Which brands support their smartphones for longest?

Currently there are no laws on how long brands have to support their phones for, or how much they have to tell you at the point of sale. This makes it tricky to know exactly what you're buying into when you choose a new phone.

However, through research on the information brands do share, and the length of updates for their older handsets, we're able to assess brands on how long their typical update cycles are and how transparent they are with their customers.

Apple iPhone support durations

  • Typical support duration: 5-6 years
  • Clearly labels unsupported phones? No
  • Popular handsets that are no longer supported: iPhone 6 and below

Apple consistently leads the line when it comes to software support – the closed ecosystem of Apple products means it is able to retain greater control over devices like iPhones. Although its official update policy is five years, in practice it's often beaten this. The Apple iPhone 6s, launched in 2015, is still on the latest iOS version.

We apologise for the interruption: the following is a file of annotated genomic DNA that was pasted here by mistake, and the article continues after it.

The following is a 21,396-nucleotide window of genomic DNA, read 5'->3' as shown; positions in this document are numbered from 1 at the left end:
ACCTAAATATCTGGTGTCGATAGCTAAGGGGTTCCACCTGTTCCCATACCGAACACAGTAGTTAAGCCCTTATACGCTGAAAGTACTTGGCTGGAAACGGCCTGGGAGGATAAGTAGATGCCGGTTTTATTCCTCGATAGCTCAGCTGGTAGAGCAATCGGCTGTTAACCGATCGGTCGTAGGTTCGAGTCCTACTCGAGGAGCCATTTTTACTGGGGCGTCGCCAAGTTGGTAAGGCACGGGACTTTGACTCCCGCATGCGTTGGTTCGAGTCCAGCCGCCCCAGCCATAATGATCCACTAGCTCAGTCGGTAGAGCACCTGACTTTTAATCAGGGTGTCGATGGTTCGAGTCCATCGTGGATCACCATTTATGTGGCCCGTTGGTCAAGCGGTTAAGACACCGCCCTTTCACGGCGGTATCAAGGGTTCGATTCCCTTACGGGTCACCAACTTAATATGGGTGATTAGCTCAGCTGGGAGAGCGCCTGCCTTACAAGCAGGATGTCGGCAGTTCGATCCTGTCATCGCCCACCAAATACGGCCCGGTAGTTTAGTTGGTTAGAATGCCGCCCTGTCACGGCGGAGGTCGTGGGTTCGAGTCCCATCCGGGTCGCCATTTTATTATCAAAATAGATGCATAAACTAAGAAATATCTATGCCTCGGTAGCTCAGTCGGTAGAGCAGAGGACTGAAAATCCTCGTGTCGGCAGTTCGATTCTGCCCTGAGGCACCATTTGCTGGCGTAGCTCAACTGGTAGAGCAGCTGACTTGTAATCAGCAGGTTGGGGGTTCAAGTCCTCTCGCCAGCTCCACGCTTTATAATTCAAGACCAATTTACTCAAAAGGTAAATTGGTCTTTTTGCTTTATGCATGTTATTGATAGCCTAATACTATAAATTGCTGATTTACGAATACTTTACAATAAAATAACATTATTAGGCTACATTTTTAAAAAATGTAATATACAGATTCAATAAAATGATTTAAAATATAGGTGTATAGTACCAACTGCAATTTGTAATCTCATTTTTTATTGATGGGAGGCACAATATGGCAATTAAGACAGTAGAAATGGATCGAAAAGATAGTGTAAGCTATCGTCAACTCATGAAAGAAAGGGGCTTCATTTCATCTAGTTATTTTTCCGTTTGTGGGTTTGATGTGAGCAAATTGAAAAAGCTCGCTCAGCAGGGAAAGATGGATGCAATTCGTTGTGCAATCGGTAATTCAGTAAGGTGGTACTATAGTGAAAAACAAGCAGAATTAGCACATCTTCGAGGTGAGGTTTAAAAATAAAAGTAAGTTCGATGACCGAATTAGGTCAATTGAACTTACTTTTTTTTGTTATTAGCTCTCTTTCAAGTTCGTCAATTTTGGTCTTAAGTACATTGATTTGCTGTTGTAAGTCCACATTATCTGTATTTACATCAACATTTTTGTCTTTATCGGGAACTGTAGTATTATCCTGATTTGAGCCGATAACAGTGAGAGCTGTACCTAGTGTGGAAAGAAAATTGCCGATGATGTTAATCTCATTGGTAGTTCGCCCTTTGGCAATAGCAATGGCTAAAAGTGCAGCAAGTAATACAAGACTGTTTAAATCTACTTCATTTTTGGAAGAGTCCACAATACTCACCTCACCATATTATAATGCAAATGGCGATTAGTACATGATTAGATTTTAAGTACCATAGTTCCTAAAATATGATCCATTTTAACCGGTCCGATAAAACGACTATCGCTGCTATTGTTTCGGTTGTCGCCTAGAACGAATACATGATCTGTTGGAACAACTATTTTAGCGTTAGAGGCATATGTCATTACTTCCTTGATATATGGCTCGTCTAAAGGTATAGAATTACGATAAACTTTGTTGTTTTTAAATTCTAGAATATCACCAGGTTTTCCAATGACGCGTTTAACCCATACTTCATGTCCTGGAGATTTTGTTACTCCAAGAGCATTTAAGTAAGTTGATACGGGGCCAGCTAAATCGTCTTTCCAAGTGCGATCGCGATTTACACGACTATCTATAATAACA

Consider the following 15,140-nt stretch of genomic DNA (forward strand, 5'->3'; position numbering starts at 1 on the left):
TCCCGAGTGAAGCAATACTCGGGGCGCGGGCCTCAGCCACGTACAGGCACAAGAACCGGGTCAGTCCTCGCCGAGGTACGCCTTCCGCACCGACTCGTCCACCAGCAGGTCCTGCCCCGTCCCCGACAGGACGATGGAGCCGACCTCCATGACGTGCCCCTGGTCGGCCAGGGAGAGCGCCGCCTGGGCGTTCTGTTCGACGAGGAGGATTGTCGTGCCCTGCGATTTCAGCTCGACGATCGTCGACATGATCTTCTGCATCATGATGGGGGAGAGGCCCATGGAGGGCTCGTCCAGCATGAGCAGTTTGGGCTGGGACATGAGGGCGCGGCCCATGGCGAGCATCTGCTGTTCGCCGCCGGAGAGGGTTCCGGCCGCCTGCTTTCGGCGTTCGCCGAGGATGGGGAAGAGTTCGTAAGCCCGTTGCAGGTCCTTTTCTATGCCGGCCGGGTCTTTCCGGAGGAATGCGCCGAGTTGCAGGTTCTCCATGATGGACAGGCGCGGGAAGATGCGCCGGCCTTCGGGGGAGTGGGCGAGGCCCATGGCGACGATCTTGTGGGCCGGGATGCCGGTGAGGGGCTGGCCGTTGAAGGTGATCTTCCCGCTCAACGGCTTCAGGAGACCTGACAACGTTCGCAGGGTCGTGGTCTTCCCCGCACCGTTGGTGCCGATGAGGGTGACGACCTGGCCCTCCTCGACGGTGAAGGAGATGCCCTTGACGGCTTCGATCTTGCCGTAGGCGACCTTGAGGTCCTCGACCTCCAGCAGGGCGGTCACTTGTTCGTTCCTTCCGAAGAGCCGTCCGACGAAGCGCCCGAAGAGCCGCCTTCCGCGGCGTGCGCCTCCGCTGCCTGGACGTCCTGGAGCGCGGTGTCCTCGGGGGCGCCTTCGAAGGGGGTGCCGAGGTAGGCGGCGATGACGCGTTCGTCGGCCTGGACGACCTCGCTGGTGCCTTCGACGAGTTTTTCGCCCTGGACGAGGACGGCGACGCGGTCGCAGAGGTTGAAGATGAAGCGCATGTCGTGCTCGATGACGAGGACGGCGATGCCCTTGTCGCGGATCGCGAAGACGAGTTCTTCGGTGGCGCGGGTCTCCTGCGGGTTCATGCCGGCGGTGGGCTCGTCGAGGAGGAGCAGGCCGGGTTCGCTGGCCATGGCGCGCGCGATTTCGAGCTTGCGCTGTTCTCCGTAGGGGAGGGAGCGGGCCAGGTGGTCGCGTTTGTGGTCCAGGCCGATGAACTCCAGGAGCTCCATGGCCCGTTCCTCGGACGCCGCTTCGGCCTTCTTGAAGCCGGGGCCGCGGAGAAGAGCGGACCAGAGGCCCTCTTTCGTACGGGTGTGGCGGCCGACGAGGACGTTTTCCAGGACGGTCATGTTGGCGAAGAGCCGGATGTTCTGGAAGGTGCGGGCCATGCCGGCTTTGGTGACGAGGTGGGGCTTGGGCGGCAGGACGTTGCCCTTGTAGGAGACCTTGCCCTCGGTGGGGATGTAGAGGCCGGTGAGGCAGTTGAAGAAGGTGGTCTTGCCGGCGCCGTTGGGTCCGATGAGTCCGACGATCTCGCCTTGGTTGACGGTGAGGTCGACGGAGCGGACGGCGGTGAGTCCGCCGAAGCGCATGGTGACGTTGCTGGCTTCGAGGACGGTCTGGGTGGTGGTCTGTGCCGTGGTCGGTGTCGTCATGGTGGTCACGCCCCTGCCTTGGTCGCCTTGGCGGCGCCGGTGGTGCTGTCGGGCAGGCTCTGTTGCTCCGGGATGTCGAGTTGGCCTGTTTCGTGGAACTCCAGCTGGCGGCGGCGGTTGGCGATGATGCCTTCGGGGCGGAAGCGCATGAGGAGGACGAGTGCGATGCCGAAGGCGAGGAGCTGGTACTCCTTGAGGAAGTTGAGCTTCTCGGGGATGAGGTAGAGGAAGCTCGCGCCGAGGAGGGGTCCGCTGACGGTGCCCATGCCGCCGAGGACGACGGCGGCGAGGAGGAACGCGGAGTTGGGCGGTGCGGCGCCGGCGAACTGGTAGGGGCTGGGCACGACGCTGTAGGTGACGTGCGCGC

Read our Apple iPhone reviews to find your perfect model.

Samsung mobile phone support durations

  • Typical support duration: 2-4 years
  • Clearly labels unsupported phones? No
  • Popular handsets that are no longer supported: Samsung Galaxy S8 and earlier, Samsung Galaxy A6

Samsung has announced that Galaxy handsets released from 2019 will receive four years' worth of support, putting it in the lead for brands on Android. However, not all its phones are included, and some cheaper models, like the Galaxy A6, have been known to only have two years' worth of support before dropping off the update cycle.

Samsung has a wide range of models across all budgets – our Samsung mobile phone reviews will help you pick one that lasts.

Google mobile phone support durations